September 9, 2009

Inside the numbers: Fresno State

MADISON, Wis. - Last season the Wisconsin football team traveled out to California and engaged in a defensive struggle with Fresno State. In the end, it was the Badgers who held on for the 13-10 victory that kept them undefeated heading into Big Ten play.

"We came off the field and felt pretty good about things," UW head coach Bret Bielema said Tuesday evening. "Then we went into a bye week and you know how the rest of the season went after that.

"So that was the last time that I really remember feeling really, really good."

Come Saturday, the teams will meet up once again. This time, for Fresno State, revenge is on the mind.

Before that tilt set for 11 a.m. (CT), takes a deeper look at how FSU opened its season with a 51-0 route of UC-Davis last weekend through the numbers.

7: In its opening shutout win, FSU saw seven different players score in the teams first seven touchdowns. Ryan Mathews, Robbie Rouse, Lonyae Miller, Ebann Feathers, Ryan Colburn, Nico Herron and Marlon Moore all found the endzone en route to the blowout win.

Heron was also named the WAC's defensive player of the week following his five tackle and one interception, which was returned 94-yards for a touchdown, performance.

90+: Granted the competition was not as high in FSU's opening week as it will be Saturday, but the Bulldogs showed a propensity for the big play. Twice, Fresno State scored touchdowns from 90 or more yards out. The Herron 94-yard interception return for a touchdown and quarterback Ryan Colburn's 90-yard pitch and catch to wide out Marlon Moore.

The plays were not the longest in school history, though, as a 2003 interception was returned for 103-yards for a touchdown. In 2005, Paul Williams recorded a 98-yard touchdown reception against Boise State.

80: Since Pat Hill has taken over at Fresno State, his special teams units have been masterful at blocking kicks. On Saturday, Devon Wylie blocked the 80th kick in Hill's reign when he blocked a punt.

"The one thing they've got a lot of, and you can especially see that when you break down offensively and defensively, they've got a lot of skill," Bielema said. "They've got a lot of that and some guys that, you know, it's one thing to be fast and to be quick, but there's an art and there's a skill to guys that can block punts and kicks and they've had a ring of them."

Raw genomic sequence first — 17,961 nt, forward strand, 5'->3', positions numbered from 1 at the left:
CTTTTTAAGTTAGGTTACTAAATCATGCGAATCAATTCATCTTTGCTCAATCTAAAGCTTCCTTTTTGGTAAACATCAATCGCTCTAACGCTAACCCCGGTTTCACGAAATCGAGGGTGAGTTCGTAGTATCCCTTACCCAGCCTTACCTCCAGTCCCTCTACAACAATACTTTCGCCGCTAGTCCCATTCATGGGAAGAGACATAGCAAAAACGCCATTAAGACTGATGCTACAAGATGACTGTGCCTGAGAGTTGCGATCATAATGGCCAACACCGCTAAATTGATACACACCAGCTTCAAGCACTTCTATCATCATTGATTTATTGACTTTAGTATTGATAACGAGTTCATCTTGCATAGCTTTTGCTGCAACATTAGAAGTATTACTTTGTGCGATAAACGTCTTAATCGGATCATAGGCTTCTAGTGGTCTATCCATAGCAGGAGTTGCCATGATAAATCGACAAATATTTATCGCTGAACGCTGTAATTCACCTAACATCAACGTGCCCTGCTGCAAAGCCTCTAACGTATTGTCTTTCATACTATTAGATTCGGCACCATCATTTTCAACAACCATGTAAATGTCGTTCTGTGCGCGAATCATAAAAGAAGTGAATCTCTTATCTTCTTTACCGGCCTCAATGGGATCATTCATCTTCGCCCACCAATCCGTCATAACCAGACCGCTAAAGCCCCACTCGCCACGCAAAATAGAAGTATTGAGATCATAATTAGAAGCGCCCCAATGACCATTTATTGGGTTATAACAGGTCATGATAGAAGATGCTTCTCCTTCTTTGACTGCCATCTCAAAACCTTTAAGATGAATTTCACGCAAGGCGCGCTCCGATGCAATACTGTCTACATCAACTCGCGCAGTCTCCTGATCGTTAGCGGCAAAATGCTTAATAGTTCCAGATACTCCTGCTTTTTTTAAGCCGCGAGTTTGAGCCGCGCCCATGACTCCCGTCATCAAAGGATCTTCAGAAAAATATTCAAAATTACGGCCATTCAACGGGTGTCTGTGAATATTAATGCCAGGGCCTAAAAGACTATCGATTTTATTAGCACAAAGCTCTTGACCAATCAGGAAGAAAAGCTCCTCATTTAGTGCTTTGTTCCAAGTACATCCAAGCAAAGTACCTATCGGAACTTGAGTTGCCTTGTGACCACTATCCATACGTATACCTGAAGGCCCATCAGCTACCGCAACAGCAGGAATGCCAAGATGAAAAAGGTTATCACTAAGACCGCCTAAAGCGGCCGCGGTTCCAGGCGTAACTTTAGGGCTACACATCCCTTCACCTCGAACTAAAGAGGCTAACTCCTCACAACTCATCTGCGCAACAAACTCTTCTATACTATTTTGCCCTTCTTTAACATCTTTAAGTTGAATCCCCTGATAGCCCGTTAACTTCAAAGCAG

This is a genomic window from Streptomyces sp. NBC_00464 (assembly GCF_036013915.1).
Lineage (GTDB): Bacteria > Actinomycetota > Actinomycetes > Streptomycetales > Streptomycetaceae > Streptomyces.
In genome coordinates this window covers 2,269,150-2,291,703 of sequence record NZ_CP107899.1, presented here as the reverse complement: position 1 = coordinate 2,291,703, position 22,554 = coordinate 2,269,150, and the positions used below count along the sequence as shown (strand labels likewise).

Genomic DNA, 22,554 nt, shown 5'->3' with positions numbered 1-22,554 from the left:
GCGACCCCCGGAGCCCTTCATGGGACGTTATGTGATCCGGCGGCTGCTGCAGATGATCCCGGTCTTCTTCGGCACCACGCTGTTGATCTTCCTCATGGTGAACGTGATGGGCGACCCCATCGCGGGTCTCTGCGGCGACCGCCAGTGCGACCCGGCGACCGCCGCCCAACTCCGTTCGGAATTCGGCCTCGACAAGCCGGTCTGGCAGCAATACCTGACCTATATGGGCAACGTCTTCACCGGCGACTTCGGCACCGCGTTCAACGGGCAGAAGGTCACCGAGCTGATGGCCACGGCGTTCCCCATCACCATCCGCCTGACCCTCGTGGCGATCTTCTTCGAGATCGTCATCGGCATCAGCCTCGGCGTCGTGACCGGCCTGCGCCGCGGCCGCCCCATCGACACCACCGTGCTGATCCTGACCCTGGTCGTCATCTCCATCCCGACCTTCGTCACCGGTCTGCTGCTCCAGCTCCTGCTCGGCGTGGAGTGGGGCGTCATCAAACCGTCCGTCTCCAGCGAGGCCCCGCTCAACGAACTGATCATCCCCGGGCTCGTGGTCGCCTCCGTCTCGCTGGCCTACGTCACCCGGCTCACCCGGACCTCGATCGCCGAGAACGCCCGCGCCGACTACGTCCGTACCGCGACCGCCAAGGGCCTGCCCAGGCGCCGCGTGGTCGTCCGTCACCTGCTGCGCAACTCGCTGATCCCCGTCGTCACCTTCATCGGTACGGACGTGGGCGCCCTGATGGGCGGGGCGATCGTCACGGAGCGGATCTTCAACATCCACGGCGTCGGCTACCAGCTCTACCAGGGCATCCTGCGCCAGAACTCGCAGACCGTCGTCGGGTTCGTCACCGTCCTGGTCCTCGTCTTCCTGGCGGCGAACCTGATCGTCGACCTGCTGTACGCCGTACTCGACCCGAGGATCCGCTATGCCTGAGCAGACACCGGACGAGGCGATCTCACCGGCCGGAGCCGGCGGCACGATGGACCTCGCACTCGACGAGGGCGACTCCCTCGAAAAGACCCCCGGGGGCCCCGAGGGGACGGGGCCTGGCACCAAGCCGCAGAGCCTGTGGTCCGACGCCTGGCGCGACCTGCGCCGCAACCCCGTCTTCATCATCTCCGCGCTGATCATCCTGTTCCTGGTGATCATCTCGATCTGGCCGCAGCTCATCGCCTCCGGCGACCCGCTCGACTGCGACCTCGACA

13-2: With talented running back Ryan Mathews starting in the backfield, the Bulldogs have comprised a record of 13-2. One of those two losses was from a season ago when the Badgers defeated the Bulldogs. During their season opening win, Mathews rushed for 106 yards on only 11 carries and scored a touchdown.

58: In total, 58 players got time in the season opening win. Of those to get action, nine received carries, three completed passes, six logged receptions and 29 recorded tackles.

"They played a lot of guys," Bielema said. "All the quarterbacks got in there. It was pretty base from an offensive point of view. Defensively, they were doing some things just to kind of limit and kind of see what we saw. The great thing about Pat Hill is that he's had so much success based on the beliefs that he has that he doesn't vary from that very much."

7.87: Fresno State ran 65 plays through the game and racked up 511 yards of total offense. That is an incredible 7.87 yards per play. Of those 65 plays, 52 were rushes that went for 310 yards. The rest of the offense came on 8-of-13 passing for 201 yards.

3.73: On the defensive side of the ball, they limited UC-Davis to only 3.73 yards per play. That includes just 2.15 yards per carry rushing.

Looking forward: The Badgers and Bulldogs have only met three times over the course of history. UW has a slight 2-1 edge in the series suffering their only loss to the hands of David Carr in 2001 when FSU stunned UW 32-20.

In 2002, it took a 34-yard Mike Allen field goal with just over two minutes left in the game for UW to escape with a 23-21 victory. And then, of course, UW held on for a 13-10 win a season ago. Nonetheless, when these two schools meet, it is usually a tight game.

"Pat Hill is a very, very, very good coach," Bielema said. "He emphasizes all the right things. He's had success over the years at a program that hadn't had it in the past and has renewed the sense of pride there.

"They walk around, you know, that they'll play anybody, anytime, anywhere and that carries over to their players and has given them the chances that they've had."

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